Consider a beam AB, of length L fixed at both the ends A and B, subjected to a uniformly distributed load of intensity w per unit length, throughout the length of the beam as shown in Figure 3.6(a). It is equivalent to a SS beam of length L, subjected to udl, w throughout its length and a beam AB, subjected to end moments MA and MB as shown in Figures 3.6(b) and (c). Since the beam is symmetrically loaded, end moments

 

MA = MB

 

When the beam is S.S, bending moment diagram is a parabola with , maximum bending moment at centre. Area of BM diagram,

FIGURE 3.6 (a) Fixed beam; (b) a − BM diagram; (c) a′ − BM diagram and (d) BM diagram for fixed beam

area of BM diagram,                  a′ = MAL = MBL (due to end moments)

a′ = −a

Reactions at supports = (due to symmetrical loading).

The resultant bending moment diagram for fixed beam is shown in Figure 3.6(d), in which P1 and P2 are points of contraflexure. The reader can determine the location of P1 and P2.

Now consider any section X−X at a distance of x from end A as shown in Figure 3.7. Bending moment at section XX is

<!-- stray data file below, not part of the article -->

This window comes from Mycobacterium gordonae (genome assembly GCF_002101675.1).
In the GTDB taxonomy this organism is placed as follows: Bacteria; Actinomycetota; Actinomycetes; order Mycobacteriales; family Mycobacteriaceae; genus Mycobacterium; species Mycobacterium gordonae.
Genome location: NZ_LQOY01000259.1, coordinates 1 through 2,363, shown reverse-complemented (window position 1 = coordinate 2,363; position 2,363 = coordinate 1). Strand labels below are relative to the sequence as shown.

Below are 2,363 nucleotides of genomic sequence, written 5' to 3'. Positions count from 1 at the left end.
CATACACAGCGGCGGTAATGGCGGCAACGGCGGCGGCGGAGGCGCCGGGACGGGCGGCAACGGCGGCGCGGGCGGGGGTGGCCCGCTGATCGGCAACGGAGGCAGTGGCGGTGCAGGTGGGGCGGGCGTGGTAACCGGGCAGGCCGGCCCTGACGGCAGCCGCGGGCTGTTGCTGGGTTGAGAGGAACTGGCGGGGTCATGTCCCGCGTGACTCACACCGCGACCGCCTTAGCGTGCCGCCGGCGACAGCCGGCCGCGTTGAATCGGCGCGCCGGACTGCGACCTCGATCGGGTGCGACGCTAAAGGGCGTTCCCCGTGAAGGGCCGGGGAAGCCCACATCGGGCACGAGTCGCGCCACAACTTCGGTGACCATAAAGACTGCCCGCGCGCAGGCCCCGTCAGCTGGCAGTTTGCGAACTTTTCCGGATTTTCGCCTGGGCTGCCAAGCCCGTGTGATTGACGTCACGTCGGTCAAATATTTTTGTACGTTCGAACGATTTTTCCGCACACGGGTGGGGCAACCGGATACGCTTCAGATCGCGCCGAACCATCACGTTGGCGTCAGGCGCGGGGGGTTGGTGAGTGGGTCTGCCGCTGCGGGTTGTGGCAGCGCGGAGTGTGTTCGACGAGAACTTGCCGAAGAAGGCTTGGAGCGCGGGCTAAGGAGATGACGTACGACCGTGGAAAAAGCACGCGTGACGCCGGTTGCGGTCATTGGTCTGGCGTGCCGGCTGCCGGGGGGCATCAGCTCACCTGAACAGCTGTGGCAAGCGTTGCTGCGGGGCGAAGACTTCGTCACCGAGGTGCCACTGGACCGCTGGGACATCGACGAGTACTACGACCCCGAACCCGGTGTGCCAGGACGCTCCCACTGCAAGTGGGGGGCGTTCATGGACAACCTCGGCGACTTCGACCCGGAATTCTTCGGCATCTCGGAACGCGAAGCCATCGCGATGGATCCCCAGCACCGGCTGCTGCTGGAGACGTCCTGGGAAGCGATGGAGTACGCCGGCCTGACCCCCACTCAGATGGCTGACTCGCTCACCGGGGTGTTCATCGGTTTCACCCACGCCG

FIGURE 3.7 Fixed beam with u.d.l

or

Integrating Eq. (3.12), we get

at x = 0, end A, slope , so constant C1 = 0.

Now

Integrating Eq. (3.13) again, we get

At end A, x = 0, deflection y = 0, so constant, C2 = 0

Finally, we have

Maximum deflection in the beam will occur at the centre, putting the value of x = ,

Note that the deflection is reduced to only 20% of the deflection when the beam is simply supported at ends and maximum bending moment in beam is also reduced to from (in SS beam).

Exercise 3.2   A beam 6 m span has its ends built in and carries a uniformly distributed load of 4 kN/m run. Find the (i) end moments, (ii) bending moment at the centre, and (iii) maximum deflection in beam. Given E = 210 GPa, I = 4,800 cm4.

Ans. [(i) −12 kNm, (ii) +6 kNm, (iii) 1.34 mm].

3.6 FIXED BEAM WITH AN ECCENTRIC LOAD